We always try to have pets several years apart - Sam is ten, Monty is 5, we are adopting Nicholas soon who is somewhere inbetween. Our next pup will be another youngster. It helps to space it out, but even with all that planning, the unexpected can happen.

Sam

Saved by Dogs said...


I've come to conclude there is no planning that can prevent the sorrow; we love them and their loss is felt. One year I lost all three dogs living with me at different ages, for different unforeseeable (and unrelated) medical reasons. That was the year I decided I needed to take a break from doing so much rescue work.

I wonder if you've considered adopting sled dogs in the future? Since you don't want to be a competitive racer, you would provide a terrific home to dogs who didn't make the cut as racing dogs but who still know their way around a sled. I think you'd feel great knowing you were giving other people's 'cast offs' a chance to be loved and valued. Just a thought.

sagechronicles said...

No matter how much 'early grieving' you can do, it still leaves a huge hole in your heart. We adopted Sage shortly after losing our sweet Maggie, but when Toby died, we stayed with just Sage. I don't know what I'll do when it's her time.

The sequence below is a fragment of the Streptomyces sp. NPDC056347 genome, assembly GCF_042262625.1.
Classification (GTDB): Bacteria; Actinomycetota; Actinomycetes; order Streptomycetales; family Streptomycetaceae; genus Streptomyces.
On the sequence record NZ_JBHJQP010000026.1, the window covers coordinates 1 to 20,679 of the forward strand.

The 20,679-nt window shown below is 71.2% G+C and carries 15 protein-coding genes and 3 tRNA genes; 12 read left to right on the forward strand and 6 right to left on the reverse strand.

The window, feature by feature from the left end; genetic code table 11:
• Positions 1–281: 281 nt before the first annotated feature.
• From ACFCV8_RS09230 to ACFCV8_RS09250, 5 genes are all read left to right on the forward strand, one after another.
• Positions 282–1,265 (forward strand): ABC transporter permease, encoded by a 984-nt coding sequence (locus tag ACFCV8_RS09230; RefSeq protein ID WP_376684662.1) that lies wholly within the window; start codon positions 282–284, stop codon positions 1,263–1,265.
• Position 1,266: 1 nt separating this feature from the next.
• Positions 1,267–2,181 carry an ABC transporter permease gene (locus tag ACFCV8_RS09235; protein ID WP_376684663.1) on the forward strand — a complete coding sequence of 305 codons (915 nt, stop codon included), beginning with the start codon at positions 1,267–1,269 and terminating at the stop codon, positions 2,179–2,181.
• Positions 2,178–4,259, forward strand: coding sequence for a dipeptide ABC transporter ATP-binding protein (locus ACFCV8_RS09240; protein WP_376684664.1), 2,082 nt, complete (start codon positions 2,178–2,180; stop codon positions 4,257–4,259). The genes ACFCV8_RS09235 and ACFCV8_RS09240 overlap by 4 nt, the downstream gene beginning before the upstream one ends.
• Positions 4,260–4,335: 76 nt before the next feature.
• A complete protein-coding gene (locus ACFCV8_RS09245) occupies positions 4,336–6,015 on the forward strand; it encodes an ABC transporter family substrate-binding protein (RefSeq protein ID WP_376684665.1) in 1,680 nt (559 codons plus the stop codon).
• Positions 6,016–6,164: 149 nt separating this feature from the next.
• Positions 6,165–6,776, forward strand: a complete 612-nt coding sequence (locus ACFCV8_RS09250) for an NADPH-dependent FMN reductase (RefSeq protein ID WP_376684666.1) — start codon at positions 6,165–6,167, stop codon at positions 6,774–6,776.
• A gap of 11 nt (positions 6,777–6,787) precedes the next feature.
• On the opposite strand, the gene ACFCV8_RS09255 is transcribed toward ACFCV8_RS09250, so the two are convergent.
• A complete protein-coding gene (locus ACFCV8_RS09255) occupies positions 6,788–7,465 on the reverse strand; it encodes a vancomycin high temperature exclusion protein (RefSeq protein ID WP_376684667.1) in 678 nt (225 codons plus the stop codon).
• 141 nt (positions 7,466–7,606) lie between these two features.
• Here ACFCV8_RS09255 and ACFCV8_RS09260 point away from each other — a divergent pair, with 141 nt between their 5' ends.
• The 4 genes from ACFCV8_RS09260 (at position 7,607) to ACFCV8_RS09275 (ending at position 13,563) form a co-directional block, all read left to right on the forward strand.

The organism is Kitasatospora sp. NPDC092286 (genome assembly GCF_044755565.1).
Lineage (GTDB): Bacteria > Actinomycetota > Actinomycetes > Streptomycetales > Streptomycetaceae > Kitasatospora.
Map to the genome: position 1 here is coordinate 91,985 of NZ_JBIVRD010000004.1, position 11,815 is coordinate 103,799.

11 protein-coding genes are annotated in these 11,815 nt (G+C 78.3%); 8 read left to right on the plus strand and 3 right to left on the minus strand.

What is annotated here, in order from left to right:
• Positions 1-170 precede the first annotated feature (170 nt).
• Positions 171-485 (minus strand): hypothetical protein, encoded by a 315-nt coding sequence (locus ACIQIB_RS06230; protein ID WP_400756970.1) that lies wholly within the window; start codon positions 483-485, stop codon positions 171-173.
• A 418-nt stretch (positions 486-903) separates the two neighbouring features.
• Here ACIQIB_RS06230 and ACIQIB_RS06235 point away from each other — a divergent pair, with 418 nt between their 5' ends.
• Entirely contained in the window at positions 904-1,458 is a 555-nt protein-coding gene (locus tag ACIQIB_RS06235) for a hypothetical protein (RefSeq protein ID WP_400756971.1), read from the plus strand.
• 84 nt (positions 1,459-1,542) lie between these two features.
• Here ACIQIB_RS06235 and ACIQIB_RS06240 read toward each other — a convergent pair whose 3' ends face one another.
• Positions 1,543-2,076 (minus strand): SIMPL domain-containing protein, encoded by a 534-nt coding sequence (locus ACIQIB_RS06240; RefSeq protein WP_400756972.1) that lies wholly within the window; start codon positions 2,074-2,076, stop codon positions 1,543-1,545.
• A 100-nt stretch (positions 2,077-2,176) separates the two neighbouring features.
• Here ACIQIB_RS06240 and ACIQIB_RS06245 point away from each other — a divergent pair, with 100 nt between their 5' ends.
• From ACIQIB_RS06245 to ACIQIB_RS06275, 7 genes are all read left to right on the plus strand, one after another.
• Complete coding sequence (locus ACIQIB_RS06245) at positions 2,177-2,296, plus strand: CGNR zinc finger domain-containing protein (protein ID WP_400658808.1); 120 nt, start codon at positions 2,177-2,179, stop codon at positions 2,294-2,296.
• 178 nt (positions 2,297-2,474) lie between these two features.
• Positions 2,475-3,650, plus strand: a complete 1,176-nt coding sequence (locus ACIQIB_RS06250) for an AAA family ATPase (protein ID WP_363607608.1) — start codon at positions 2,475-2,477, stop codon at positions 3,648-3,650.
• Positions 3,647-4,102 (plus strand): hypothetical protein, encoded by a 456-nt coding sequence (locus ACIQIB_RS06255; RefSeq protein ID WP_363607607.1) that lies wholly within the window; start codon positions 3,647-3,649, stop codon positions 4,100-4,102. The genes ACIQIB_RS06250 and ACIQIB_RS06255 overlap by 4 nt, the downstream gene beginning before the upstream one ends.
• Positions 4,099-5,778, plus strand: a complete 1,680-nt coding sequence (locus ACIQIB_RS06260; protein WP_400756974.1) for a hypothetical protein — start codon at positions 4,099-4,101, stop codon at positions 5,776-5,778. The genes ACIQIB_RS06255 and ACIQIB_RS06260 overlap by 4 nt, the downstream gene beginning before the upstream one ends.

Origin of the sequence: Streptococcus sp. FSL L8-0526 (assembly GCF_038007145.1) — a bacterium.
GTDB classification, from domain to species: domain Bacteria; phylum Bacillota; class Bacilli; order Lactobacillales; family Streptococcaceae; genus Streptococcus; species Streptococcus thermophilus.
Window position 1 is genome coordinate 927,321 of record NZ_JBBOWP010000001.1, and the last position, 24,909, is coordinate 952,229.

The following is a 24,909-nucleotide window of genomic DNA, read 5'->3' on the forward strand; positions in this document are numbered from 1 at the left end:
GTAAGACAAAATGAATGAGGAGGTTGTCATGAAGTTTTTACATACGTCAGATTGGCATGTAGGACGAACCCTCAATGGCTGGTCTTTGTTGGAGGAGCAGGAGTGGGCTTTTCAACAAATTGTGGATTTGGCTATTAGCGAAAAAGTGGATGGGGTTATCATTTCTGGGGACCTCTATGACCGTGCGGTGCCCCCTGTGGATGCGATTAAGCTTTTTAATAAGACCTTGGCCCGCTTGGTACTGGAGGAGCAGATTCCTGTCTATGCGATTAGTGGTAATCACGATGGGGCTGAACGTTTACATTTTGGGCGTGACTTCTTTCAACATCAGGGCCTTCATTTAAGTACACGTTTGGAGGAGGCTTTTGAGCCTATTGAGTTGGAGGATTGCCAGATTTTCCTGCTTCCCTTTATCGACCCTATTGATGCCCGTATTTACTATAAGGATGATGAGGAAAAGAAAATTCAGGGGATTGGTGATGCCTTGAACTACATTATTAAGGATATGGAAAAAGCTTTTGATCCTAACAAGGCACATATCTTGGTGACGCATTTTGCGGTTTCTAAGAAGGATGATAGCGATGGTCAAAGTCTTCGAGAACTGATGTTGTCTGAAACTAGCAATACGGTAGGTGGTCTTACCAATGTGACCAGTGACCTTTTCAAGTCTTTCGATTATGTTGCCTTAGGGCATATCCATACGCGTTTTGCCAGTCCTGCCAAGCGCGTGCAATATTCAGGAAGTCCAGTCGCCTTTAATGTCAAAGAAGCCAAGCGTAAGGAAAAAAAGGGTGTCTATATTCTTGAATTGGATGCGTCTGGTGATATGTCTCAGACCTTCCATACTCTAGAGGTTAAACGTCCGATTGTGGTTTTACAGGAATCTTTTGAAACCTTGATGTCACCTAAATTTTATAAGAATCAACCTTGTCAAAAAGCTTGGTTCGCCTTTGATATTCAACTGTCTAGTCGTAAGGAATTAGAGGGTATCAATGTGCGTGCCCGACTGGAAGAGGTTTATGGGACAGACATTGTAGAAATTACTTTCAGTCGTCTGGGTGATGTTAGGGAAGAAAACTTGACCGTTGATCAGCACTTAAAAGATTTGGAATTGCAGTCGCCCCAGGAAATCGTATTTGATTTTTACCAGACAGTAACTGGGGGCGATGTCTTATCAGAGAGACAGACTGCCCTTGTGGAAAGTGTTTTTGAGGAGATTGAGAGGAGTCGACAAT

FiveSibesMom said...

It's something I think we all think about in the far recesses of our minds...never wanting to speak of it out loud much. We've talked here as we've had some health issues arise that you can't help but think about and fear...but pray they will stay strong and live long, long lives. As I type this four of my five are all around me in the living room, snuggled on the loveseat, stretched out on the sofa, curled up in a chair with a favorite toy, and stretched out with a bazillion toys at my feet.My other is sleeping under the open window in the kitchen to stay cool...(it's about 10 degrees out!)...I hear their soft breathing and snoring and love the comfort it brings me. Ours, too, are close in age - Harley will 8 in March, Gibson just turned 7, and the three Pupsters just turned 5. I can't even imagine our lives without them...it hurts to even go there. I know I will always have dogs in my life...I always have even after my others have crossed the Rainbow Bridge...but I will be crushed. I hope one day to have a Husky rescue because these five furkids have shown me so much, I will always hope that I can "pay it forward."

KB said...

Oh man, I've lived it. It ain't easy but you'll find your way. If I've learned anything, it's to enjoy today.

Siku Marie, White Dog said...

In our house of seniors (White Dog and YoYoMa are the youngest at 8) the cycle of life is something we live constantly aware of as the infirmities of old age creep in despite their excellent care. While Eskies as a breed are long lived, there will be a time when we will have our hearts ripped open with irreplacable loss. And death is not necessarily tied to age. But if we focus on the end we lose the wonder and completeness of being together in this moment at this time sharing this day.